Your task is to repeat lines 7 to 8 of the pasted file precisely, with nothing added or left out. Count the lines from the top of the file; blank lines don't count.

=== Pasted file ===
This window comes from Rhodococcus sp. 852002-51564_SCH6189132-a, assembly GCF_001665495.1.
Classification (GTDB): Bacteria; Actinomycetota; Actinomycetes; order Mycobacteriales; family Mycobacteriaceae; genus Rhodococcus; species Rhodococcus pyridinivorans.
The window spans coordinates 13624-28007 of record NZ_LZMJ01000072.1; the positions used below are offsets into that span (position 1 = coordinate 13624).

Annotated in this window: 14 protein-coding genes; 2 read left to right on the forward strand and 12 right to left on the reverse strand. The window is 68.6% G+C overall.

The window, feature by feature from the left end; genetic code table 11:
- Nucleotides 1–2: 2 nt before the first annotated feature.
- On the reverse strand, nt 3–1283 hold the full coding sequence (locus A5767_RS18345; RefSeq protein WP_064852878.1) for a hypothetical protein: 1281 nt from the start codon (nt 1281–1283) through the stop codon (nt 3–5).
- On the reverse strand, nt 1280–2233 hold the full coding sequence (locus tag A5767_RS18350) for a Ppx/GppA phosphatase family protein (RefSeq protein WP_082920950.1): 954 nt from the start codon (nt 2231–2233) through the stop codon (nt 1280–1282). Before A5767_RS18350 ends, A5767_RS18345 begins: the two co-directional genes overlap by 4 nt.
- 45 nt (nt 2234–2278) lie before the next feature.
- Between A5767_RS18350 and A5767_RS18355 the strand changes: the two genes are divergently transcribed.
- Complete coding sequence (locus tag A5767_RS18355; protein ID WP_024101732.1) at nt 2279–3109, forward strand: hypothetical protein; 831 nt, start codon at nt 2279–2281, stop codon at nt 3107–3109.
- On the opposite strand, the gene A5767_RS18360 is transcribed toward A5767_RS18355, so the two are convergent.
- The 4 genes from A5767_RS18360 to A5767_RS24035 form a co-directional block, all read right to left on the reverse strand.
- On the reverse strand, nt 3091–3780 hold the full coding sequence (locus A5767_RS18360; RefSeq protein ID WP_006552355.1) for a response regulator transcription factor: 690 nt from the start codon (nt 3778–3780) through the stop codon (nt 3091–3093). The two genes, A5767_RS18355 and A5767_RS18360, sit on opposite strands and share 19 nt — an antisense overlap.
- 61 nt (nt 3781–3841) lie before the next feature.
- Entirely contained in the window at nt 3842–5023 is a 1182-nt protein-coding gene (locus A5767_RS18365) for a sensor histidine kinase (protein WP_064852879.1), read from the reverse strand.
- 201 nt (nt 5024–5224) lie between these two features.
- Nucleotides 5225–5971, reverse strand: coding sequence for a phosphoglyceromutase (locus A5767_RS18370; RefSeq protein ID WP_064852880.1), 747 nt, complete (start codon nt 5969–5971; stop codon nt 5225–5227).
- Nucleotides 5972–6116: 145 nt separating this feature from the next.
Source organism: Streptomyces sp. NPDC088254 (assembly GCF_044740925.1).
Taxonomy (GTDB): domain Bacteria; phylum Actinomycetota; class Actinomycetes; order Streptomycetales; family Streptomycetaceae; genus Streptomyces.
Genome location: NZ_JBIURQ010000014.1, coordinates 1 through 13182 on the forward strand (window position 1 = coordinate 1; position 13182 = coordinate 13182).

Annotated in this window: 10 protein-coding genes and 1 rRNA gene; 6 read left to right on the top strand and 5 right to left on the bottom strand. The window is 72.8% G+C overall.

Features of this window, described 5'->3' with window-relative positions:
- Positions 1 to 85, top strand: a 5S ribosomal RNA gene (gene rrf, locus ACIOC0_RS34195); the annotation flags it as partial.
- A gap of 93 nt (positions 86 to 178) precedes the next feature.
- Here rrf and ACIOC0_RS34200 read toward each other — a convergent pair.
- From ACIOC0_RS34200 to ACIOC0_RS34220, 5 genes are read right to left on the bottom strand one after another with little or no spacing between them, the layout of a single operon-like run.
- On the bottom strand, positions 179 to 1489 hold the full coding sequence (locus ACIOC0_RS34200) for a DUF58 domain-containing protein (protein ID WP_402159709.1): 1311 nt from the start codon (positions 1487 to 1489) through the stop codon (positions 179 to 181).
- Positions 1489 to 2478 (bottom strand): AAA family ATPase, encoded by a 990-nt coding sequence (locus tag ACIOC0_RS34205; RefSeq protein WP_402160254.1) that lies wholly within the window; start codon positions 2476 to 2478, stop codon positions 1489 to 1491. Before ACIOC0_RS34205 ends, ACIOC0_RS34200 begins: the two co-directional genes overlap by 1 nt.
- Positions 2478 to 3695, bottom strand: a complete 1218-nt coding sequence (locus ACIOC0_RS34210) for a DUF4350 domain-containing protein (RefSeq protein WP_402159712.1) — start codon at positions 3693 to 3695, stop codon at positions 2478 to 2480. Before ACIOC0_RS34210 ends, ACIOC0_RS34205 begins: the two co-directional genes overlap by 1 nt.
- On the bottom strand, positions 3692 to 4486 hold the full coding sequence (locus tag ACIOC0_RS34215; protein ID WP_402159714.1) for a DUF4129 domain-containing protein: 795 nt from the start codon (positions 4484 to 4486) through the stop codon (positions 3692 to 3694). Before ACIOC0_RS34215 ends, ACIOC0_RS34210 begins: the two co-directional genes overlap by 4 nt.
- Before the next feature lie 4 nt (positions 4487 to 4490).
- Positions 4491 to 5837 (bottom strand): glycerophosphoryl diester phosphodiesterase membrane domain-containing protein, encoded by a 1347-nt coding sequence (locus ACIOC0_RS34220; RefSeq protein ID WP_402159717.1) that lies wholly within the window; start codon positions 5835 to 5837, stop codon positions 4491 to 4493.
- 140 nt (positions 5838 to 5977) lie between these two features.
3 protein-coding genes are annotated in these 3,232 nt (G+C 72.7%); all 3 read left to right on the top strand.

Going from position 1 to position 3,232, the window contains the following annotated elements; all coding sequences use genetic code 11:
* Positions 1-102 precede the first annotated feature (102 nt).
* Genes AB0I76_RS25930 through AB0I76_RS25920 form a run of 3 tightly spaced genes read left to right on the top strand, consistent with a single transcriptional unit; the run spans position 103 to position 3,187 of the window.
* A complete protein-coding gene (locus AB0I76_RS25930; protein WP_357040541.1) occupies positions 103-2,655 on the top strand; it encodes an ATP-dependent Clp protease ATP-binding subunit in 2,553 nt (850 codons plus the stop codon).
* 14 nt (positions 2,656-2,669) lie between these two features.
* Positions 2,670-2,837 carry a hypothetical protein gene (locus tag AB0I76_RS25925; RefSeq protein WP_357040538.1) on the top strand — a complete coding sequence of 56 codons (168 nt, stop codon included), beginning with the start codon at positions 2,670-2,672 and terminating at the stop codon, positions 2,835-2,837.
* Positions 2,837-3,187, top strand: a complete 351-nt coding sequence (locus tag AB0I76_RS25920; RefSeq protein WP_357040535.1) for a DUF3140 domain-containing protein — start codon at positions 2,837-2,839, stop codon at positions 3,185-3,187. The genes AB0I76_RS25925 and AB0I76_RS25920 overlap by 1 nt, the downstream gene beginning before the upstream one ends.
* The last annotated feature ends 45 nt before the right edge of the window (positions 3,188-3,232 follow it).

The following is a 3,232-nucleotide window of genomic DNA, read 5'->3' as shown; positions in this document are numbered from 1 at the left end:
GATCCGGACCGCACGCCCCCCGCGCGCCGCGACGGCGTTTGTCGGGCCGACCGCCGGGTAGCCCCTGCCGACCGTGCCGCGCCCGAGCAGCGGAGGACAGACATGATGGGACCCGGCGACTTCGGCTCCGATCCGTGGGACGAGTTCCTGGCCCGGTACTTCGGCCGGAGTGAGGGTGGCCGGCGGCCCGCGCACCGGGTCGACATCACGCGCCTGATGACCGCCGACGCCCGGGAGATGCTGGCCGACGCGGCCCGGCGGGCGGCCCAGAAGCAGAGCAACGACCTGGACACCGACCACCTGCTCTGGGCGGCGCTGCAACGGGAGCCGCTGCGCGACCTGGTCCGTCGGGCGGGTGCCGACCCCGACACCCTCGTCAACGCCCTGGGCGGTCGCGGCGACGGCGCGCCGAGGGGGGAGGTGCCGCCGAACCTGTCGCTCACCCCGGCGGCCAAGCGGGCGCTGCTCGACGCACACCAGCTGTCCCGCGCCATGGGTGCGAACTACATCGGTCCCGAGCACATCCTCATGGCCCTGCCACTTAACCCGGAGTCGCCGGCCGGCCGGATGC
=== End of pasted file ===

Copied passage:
- On the reverse strand, nt 3–1283 hold the full coding sequence (locus A5767_RS18345; RefSeq protein WP_064852878.1) for a hypothetical protein: 1281 nt from the start codon (nt 1281–1283) through the stop codon (nt 3–5).
- On the reverse strand, nt 1280–2233 hold the full coding sequence (locus tag A5767_RS18350) for a Ppx/GppA phosphatase family protein (RefSeq protein WP_082920950.1): 954 nt from the start codon (nt 2231–2233) through the stop codon (nt 1280–1282). Before A5767_RS18350 ends, A5767_RS18345 begins: the two co-directional genes overlap by 4 nt.